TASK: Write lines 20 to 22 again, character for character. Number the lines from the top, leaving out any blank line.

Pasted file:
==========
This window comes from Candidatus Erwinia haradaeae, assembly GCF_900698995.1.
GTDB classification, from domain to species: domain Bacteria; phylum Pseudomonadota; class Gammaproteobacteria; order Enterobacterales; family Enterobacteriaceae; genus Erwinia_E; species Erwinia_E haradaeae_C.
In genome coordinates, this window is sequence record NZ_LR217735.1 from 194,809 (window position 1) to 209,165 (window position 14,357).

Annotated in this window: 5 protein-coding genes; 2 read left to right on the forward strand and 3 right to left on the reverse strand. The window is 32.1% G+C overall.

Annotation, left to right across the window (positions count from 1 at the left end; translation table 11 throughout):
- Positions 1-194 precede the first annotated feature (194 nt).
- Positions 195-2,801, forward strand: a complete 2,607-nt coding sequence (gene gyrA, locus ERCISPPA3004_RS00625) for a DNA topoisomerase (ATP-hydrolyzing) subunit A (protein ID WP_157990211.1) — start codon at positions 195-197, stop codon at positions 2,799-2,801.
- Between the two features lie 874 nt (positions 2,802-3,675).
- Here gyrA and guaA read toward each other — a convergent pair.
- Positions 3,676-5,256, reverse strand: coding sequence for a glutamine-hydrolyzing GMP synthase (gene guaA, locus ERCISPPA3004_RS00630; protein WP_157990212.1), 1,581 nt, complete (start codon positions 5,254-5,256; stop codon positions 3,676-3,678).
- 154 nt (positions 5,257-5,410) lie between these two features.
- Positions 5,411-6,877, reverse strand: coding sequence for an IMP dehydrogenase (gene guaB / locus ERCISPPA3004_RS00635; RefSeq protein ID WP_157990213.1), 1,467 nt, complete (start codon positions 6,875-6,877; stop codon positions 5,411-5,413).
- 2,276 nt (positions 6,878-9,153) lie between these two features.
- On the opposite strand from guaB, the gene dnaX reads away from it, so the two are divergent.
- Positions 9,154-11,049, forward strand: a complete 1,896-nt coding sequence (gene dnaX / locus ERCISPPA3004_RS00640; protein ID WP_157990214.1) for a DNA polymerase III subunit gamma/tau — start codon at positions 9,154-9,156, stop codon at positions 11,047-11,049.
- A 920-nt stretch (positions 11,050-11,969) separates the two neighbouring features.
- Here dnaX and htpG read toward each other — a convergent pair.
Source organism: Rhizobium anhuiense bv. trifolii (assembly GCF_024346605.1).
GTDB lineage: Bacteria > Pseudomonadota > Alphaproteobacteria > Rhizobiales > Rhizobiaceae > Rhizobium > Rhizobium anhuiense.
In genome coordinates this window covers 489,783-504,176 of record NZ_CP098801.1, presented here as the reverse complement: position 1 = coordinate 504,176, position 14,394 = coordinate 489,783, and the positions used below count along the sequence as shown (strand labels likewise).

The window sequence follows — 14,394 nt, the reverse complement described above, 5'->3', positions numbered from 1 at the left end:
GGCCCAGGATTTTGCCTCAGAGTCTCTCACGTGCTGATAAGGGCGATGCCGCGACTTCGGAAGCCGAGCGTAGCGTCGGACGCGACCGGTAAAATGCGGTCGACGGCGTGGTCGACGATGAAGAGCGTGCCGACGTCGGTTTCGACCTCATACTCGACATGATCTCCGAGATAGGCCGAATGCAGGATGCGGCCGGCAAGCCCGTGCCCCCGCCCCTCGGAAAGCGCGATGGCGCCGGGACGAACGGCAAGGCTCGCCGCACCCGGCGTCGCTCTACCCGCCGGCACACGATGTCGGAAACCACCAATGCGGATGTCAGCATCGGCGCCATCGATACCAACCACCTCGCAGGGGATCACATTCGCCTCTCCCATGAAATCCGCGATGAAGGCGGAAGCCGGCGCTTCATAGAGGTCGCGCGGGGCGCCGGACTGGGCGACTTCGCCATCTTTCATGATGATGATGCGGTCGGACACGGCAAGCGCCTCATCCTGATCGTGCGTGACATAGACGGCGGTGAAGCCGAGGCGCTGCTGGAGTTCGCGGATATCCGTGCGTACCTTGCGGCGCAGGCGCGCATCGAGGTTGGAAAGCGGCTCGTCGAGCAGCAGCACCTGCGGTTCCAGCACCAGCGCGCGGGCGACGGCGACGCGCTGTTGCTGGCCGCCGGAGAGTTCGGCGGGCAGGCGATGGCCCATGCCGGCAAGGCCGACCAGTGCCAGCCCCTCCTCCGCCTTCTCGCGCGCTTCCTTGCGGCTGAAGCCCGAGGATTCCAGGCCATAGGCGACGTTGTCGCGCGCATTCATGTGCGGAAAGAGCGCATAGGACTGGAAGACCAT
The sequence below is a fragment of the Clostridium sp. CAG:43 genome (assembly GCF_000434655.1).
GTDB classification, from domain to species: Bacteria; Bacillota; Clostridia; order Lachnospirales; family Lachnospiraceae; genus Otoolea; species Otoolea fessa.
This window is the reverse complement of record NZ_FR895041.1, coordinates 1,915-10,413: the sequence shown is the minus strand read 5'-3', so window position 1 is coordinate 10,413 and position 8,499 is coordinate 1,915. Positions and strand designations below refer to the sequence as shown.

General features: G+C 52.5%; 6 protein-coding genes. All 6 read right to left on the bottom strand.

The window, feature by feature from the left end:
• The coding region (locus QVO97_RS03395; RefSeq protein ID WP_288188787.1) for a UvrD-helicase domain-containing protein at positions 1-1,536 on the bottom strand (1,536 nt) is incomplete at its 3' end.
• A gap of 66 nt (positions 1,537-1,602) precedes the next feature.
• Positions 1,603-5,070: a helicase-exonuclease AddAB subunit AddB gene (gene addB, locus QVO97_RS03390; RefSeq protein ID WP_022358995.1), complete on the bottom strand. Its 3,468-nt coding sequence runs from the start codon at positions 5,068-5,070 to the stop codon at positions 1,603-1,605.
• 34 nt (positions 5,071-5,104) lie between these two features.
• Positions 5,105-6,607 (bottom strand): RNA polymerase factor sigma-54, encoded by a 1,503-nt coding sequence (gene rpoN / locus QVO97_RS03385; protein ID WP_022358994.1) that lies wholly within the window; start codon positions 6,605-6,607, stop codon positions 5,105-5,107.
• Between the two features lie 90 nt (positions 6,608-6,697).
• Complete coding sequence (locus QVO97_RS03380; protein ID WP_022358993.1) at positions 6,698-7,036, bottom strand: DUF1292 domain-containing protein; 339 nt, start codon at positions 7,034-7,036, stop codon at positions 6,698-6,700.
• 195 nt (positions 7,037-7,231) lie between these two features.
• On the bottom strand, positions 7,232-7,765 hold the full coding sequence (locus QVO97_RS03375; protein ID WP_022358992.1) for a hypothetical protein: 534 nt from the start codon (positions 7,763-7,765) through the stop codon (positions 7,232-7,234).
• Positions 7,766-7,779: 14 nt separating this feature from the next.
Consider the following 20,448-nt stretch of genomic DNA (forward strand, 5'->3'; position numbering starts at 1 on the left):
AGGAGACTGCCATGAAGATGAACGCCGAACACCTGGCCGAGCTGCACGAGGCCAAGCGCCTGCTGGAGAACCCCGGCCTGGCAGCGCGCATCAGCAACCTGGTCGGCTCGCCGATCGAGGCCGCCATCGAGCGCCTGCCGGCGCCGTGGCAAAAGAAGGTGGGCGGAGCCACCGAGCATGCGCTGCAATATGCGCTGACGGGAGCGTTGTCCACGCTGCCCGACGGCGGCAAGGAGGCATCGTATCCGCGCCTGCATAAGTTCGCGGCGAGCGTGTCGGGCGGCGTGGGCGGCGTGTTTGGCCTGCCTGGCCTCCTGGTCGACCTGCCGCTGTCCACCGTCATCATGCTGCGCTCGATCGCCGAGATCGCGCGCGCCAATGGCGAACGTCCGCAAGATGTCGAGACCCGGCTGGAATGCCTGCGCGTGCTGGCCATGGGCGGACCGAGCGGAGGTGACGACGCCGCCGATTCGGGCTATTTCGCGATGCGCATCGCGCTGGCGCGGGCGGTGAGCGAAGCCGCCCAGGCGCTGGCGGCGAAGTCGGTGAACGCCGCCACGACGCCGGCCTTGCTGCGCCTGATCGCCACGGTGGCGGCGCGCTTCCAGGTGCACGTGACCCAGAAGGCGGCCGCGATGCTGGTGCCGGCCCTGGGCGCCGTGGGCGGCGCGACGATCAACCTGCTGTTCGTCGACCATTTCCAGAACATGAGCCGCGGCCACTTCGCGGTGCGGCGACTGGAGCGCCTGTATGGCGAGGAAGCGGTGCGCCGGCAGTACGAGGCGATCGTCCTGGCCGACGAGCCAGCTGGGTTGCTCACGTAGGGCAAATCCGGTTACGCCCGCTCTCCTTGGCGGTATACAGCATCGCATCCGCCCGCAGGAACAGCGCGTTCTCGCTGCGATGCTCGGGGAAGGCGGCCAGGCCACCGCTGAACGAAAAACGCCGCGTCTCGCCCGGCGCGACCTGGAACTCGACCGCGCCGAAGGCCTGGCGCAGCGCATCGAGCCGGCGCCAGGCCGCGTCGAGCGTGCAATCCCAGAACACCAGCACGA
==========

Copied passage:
In genome coordinates this window covers 489,783-504,176 of record NZ_CP098801.1, presented here as the reverse complement: position 1 = coordinate 504,176, position 14,394 = coordinate 489,783, and the positions used below count along the sequence as shown (strand labels likewise).

The window sequence follows — 14,394 nt, the reverse complement described above, 5'->3', positions numbered from 1 at the left end:
GGCCCAGGATTTTGCCTCAGAGTCTCTCACGTGCTGATAAGGGCGATGCCGCGACTTCGGAAGCCGAGCGTAGCGTCGGACGCGACCGGTAAAATGCGGTCGACGGCGTGGTCGACGATGAAGAGCGTGCCGACGTCGGTTTCGACCTCATACTCGACATGATCTCCGAGATAGGCCGAATGCAGGATGCGGCCGGCAAGCCCGTGCCCCCGCCCCTCGGAAAGCGCGATGGCGCCGGGACGAACGGCAAGGCTCGCCGCACCCGGCGTCGCTCTACCCGCCGGCACACGATGTCGGAAACCACCAATGCGGATGTCAGCATCGGCGCCATCGATACCAACCACCTCGCAGGGGATCACATTCGCCTCTCCCATGAAATCCGCGATGAAGGCGGAAGCCGGCGCTTCATAGAGGTCGCGCGGGGCGCCGGACTGGGCGACTTCGCCATCTTTCATGATGATGATGCGGTCGGACACGGCAAGCGCCTCATCCTGATCGTGCGTGACATAGACGGCGGTGAAGCCGAGGCGCTGCTGGAGTTCGCGGATATCCGTGCGTACCTTGCGGCGCAGGCGCGCATCGAGGTTGGAAAGCGGCTCGTCGAGCAGCAGCACCTGCGGTTCCAGCACCAGCGCGCGGGCGACGGCGACGCGCTGTTGCTGGCCGCCGGAGAGTTCGGCGGGCAGGCGATGGCCCATGCCGGCAAGGCCGACCAGTGCCAGCCCCTCCTCCGCCTTCTCGCGCGCTTCCTTGCGGCTGAAGCCCGAGGATTCCAGGCCATAGGCGACGTTGTCGCGCGCATTCATGTGCGGAAAGAGCGCATAGGACTGGAAGACCAT